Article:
Marco Bonini, Mario Boccaletti, Giovanna Moratti, Federico Sani


The structural studies carried out in the Northern Apennines during the last decade show that the Neogene tectonic evolution of this area is much more complex than the classical model which proposed a NE-directed shifting of the compressive front followed by lateral extension in the internal zone tied to the development of the Tyrrhenian basin.
Recent structural data systematically collected both in the chain and in the sedimentary fill of the hinterland basins, allow us to propose an alternative model for the development of the basins and for the Neogene evolution of the whole Northern Apennines sector. In the central sector of the chain (Tuscan-Romagna Apennines), there is evidence of polyphase thrust reactivations and out-of-sequence thrusting. In the hinterland basins, compressive deformations usually occur in correspondence of thrust ramps and regional unconformities have been found. The timing of both thrust reactivations in the chain and of the major compressive phases affecting the hinterland basins (Radicondoli-Volterra, Baccinello, Velona and Siena-Radicofani basins) well correlates with the periods of magmatic quiescence and with the compressive phases detected in the external sector of the Northern Apennines (Padan-Adriatic foredeep).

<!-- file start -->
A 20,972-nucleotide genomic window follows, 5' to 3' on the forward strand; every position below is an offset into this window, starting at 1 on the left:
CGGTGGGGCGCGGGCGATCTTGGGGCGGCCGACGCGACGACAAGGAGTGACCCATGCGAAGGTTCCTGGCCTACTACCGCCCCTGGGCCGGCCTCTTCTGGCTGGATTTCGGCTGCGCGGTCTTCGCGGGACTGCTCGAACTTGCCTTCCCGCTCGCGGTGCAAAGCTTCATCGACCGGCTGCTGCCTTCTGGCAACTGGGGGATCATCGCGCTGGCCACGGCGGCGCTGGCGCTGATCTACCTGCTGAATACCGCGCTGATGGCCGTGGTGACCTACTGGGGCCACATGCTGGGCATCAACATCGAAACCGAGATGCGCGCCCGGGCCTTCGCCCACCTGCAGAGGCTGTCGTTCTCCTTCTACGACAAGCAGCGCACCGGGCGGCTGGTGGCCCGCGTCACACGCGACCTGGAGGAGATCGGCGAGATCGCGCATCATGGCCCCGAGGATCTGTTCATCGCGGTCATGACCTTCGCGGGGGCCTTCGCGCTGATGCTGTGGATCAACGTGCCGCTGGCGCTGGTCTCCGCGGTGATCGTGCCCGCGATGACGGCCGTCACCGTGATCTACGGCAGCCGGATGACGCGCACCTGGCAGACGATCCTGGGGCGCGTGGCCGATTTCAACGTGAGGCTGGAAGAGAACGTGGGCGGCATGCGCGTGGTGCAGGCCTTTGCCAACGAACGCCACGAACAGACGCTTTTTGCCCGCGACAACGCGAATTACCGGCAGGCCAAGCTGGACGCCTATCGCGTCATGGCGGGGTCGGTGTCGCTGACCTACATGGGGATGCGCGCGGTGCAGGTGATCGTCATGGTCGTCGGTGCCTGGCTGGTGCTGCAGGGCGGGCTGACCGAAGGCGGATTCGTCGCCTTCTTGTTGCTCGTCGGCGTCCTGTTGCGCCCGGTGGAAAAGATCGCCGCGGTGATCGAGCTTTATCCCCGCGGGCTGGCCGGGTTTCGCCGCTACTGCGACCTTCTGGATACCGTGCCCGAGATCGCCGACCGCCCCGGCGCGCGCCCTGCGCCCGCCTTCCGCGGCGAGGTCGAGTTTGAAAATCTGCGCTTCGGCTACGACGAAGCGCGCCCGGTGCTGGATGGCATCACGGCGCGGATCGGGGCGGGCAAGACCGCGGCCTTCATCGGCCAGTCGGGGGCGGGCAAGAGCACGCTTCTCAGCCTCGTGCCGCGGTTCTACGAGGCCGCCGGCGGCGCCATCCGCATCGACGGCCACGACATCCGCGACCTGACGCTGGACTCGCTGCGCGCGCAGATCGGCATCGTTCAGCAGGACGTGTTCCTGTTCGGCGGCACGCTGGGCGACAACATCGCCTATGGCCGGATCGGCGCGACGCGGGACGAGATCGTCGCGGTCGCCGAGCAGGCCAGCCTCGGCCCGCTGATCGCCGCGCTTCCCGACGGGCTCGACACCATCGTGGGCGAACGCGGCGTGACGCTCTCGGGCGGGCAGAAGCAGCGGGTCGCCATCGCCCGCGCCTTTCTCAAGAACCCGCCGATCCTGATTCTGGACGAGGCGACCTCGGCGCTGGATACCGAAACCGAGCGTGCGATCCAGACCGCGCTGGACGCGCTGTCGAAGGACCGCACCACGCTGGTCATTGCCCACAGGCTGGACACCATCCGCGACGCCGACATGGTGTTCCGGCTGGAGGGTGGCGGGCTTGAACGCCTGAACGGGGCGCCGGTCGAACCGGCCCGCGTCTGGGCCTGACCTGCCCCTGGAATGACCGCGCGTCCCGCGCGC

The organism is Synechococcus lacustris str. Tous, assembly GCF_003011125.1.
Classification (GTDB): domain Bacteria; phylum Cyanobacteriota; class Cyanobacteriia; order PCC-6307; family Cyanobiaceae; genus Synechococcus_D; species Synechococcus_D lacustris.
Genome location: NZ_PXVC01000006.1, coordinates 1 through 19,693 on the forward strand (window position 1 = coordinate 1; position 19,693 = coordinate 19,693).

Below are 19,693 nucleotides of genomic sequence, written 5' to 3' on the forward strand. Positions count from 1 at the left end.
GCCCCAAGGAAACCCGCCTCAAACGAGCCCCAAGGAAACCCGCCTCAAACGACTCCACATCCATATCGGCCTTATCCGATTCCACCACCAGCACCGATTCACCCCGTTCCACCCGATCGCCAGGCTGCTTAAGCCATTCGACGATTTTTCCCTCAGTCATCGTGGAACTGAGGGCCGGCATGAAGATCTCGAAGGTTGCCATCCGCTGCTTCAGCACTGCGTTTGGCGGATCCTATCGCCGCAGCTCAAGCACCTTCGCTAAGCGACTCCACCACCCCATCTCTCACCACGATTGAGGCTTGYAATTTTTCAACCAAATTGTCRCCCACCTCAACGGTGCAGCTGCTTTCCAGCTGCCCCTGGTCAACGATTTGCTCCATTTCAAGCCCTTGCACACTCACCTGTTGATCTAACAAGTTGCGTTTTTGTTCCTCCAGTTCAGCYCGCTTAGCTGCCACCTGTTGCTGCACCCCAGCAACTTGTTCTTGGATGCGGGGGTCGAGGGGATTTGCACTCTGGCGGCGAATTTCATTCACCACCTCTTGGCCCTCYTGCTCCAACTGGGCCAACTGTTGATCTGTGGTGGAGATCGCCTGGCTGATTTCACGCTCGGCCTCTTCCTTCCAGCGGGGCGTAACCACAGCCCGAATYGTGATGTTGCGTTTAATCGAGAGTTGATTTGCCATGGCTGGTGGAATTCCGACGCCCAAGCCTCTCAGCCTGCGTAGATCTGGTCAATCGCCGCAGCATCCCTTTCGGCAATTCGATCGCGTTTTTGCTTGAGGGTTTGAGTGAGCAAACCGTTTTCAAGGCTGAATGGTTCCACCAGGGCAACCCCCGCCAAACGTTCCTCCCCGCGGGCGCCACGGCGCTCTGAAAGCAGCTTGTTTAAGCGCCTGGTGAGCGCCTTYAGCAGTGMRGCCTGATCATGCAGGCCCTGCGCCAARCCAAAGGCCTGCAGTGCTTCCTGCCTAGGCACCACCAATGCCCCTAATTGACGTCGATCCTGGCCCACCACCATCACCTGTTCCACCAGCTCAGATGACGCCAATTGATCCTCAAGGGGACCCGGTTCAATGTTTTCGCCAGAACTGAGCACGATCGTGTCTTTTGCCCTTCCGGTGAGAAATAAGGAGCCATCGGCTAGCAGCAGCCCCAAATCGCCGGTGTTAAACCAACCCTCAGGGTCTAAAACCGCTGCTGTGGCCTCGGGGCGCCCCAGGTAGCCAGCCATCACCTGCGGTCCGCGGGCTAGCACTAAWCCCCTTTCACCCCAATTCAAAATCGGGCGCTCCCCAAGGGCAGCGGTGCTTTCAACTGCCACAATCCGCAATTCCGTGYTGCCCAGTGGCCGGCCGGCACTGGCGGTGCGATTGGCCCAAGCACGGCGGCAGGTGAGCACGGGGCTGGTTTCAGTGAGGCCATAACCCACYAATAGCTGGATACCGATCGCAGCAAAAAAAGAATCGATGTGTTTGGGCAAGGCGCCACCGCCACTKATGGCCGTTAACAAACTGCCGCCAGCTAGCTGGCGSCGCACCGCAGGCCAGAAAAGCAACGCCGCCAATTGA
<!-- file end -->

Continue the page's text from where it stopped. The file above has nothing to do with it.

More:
The presented data allow us to propose that compressive tectonics played a major role in the recent evolution of the Northern Apennines. The mechanism envisaged to explain this tectonic framework has been related to the piggyback emplacement (from the internal toward the external areas) of basement thrusts, that occurred since Miocene. The emplacement of basement thrusts likely caused the reactivation of cover thrusts, giving rise to out-of-sequence thrusting and affecting the development and/or deformation of the hinterland basins.
This tectono-sedimentary evolution based on field analysis fits well with the recent reinterpretations of a deep seismic profile (CROP 03 line) hypothesising that basin development was strictly related to crustal shortening. In this frame, the extensional structures have been interpreted either as second-order features accommodating thrusting or as related to the Middle Pliocene and Quaternary extensional phases during which fault-controlled basins locally developed.



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